Originally Posted by George Anderson
Something as simple as wearing a helmet while driving would save tens of thousands of lives everyday. If we are so concerned about everyone being safe, then lets be consistent and demand whether someone is driving, playing any type of sport or any other type of activity that could potentially cause bodily harm that we mandate rules and precautions to keep that person safe and sound.
Or we could just suck it up and realize living life may cause certain risks. I do realize some will think I sound like a heartless barbarian when stating such a thing.
I've never heard anything like this. Given that there are less than 100 deaths per day in the United States as a result of automobile accidents, it's also not close to true. And it's a really weird area for you to point to, since based on your philosophy they never should have added seat belts or any other mandatory safety features to cars. They did, however, and as a result the number of auto fatalities (as a percentage of miles traveled) has plummeted in the past 50 years, saving hundreds of thousands of people who would be dead if other people had the same attitude that you do.
are actually quite amazing if you look at them. It's actually one of the most amazing accomplishments in our history, and not really a good example at all of an area where safety features outweigh the costs.
There are areas where an obsession with safety is probably not worth the cost. I mean, I don't think anyone has ever been killed from a line drive to the head in MLB in almost 100 years, so this may even be one of the areas, although on the other hand it's hard for me to see the downside of pitchers or other players wearing helmets in the field, outside of some vague notion that we are all wimps. Seems a small cost to pay.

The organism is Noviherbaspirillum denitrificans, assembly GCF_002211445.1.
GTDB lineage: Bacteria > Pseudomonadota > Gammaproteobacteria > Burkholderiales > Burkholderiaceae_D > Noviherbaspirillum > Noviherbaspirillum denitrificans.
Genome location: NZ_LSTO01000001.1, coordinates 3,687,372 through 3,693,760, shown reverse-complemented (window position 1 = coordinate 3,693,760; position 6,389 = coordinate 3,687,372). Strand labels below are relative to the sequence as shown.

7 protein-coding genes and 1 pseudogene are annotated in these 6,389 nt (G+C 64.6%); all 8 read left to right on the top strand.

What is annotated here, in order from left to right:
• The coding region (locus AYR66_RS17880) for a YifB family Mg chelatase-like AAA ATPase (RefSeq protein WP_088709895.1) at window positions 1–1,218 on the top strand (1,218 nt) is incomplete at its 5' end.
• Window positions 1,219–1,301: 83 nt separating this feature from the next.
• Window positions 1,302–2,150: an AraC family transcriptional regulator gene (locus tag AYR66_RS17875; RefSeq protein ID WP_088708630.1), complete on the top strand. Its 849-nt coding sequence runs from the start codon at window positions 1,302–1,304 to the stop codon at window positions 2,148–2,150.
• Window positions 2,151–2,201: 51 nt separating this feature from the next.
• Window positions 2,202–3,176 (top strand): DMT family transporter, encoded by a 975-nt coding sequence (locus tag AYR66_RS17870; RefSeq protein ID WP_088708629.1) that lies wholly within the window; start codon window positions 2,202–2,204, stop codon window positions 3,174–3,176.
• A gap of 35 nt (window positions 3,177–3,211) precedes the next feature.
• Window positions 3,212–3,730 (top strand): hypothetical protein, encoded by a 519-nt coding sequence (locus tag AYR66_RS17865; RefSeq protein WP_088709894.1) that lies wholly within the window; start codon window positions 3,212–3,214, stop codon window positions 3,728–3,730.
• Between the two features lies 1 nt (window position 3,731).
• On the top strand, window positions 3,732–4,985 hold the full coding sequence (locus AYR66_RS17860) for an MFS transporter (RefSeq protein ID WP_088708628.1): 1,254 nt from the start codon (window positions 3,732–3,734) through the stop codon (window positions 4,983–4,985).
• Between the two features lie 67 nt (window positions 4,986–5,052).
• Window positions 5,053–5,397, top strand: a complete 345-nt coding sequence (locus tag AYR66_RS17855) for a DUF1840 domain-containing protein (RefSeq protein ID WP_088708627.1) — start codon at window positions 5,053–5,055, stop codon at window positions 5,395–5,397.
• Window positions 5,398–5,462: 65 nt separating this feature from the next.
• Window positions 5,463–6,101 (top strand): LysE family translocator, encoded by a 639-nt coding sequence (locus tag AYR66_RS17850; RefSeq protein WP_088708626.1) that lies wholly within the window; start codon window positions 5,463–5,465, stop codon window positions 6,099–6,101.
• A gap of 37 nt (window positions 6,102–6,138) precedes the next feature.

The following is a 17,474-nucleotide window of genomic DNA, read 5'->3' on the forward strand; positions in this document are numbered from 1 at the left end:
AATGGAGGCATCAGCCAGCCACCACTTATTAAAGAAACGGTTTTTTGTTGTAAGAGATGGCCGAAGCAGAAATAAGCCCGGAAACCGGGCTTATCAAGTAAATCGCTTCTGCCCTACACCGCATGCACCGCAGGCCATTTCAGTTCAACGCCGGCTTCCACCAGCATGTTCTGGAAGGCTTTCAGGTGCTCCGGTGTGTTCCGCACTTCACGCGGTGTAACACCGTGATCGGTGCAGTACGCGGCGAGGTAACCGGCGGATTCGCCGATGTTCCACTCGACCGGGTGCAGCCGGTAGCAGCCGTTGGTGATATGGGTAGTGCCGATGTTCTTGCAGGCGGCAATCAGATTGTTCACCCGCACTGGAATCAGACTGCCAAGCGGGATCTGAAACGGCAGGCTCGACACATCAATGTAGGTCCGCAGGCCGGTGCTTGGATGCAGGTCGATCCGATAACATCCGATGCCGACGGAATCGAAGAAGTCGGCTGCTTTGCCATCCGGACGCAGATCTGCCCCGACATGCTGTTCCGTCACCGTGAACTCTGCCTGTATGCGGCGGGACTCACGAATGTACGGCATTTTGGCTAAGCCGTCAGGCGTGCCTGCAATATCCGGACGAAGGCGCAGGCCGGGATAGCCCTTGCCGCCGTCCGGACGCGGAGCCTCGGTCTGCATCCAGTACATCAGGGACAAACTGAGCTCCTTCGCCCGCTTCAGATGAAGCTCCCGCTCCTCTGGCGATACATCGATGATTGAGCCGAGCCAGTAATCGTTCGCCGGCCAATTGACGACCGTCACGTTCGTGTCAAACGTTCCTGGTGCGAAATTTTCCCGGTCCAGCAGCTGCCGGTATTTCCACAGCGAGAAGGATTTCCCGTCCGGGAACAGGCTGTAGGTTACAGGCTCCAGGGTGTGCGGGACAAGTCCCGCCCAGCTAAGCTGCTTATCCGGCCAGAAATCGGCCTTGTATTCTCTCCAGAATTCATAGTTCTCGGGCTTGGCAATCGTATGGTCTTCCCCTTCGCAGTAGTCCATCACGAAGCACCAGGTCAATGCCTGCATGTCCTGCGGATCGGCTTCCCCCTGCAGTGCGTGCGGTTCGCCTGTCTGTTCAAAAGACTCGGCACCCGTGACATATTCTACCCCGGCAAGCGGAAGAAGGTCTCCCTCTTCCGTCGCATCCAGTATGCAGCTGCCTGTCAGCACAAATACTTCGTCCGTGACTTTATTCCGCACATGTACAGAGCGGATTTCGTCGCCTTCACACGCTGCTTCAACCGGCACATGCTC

I do sometimes wonder if an obsession with safety and requiring more expensive equipment in sports will discourage kids from playing sports, leading to a more sedentary lifestyle that is far more dangerous and deadly than the miniscule chance of being hit with a line drive (or being killed or severely injured in a football game, for example). Those are the types of "hidden" costs that we need to be very mindful of--but I think requiring helmets in the field is probably only helpful at the highest levels of the game where the expense of adding helmets is probably not prohibitive.
Finally, my thoughts are with Brandon McCarthy and his family and I hope he is OK.